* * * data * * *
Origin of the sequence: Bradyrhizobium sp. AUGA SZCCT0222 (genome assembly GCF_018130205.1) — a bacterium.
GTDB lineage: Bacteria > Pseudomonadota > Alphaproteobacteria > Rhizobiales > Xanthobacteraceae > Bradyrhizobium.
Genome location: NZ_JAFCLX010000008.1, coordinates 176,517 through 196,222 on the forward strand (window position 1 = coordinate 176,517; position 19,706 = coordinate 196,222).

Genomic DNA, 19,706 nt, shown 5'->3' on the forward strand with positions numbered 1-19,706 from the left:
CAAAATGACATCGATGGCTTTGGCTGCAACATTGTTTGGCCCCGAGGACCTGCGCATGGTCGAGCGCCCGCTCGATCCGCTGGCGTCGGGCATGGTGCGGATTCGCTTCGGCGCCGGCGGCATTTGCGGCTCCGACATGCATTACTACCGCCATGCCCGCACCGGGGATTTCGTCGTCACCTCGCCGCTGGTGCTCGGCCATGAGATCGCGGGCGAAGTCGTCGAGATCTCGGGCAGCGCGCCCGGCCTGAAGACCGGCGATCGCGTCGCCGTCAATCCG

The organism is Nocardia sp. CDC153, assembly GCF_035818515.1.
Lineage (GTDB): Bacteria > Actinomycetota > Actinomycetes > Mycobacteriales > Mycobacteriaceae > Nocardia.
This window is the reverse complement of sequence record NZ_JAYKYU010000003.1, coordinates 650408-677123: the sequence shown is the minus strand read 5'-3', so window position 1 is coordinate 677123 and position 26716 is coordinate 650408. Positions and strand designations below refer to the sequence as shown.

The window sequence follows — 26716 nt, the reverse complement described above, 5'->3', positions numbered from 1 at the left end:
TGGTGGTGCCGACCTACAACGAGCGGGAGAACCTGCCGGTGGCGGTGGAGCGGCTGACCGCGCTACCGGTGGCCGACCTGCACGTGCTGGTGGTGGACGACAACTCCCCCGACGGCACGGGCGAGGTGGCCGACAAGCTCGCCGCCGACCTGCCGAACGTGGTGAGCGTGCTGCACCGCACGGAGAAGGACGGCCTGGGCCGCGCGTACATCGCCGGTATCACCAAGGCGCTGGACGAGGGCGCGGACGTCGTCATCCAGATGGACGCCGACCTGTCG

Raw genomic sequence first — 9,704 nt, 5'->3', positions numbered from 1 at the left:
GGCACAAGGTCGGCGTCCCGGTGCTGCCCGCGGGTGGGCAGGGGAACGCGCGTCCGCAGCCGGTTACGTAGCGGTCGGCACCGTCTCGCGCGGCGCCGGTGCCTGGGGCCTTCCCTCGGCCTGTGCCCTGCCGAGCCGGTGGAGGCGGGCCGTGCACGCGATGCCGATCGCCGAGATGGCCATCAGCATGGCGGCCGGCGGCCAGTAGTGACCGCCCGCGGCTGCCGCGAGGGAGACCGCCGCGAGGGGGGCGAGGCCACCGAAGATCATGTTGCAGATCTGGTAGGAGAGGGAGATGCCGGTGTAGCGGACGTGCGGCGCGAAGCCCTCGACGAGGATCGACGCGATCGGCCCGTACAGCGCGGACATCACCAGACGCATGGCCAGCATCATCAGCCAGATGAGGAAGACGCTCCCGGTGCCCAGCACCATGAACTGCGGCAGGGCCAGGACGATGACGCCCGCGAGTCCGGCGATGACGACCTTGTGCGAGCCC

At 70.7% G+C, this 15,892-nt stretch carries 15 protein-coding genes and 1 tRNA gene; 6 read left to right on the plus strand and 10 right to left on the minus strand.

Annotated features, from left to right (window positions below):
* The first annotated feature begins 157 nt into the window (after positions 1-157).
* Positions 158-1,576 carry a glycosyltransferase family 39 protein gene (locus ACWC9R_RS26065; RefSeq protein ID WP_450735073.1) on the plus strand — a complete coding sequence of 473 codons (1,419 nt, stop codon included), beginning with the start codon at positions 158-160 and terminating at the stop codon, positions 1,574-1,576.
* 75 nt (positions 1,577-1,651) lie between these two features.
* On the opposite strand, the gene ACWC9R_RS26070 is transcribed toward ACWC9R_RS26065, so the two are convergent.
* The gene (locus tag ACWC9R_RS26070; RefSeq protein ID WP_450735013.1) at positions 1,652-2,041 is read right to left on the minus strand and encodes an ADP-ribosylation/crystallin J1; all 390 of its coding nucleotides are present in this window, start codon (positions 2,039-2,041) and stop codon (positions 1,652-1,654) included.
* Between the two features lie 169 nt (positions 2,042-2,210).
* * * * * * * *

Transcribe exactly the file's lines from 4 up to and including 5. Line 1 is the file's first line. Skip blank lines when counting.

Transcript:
Genomic DNA, 19,706 nt, shown 5'->3' on the forward strand with positions numbered 1-19,706 from the left:
CAAAATGACATCGATGGCTTTGGCTGCAACATTGTTTGGCCCCGAGGACCTGCGCATGGTCGAGCGCCCGCTCGATCCGCTGGCGTCGGGCATGGTGCGGATTCGCTTCGGCGCCGGCGGCATTTGCGGCTCCGACATGCATTACTACCGCCATGCCCGCACCGGGGATTTCGTCGTCACCTCGCCGCTGGTGCTCGGCCATGAGATCGCGGGCGAAGTCGTCGAGATCTCGGGCAGCGCGCCCGGCCTGAAGACCGGCGATCGCGTCGCCGTCAATCCG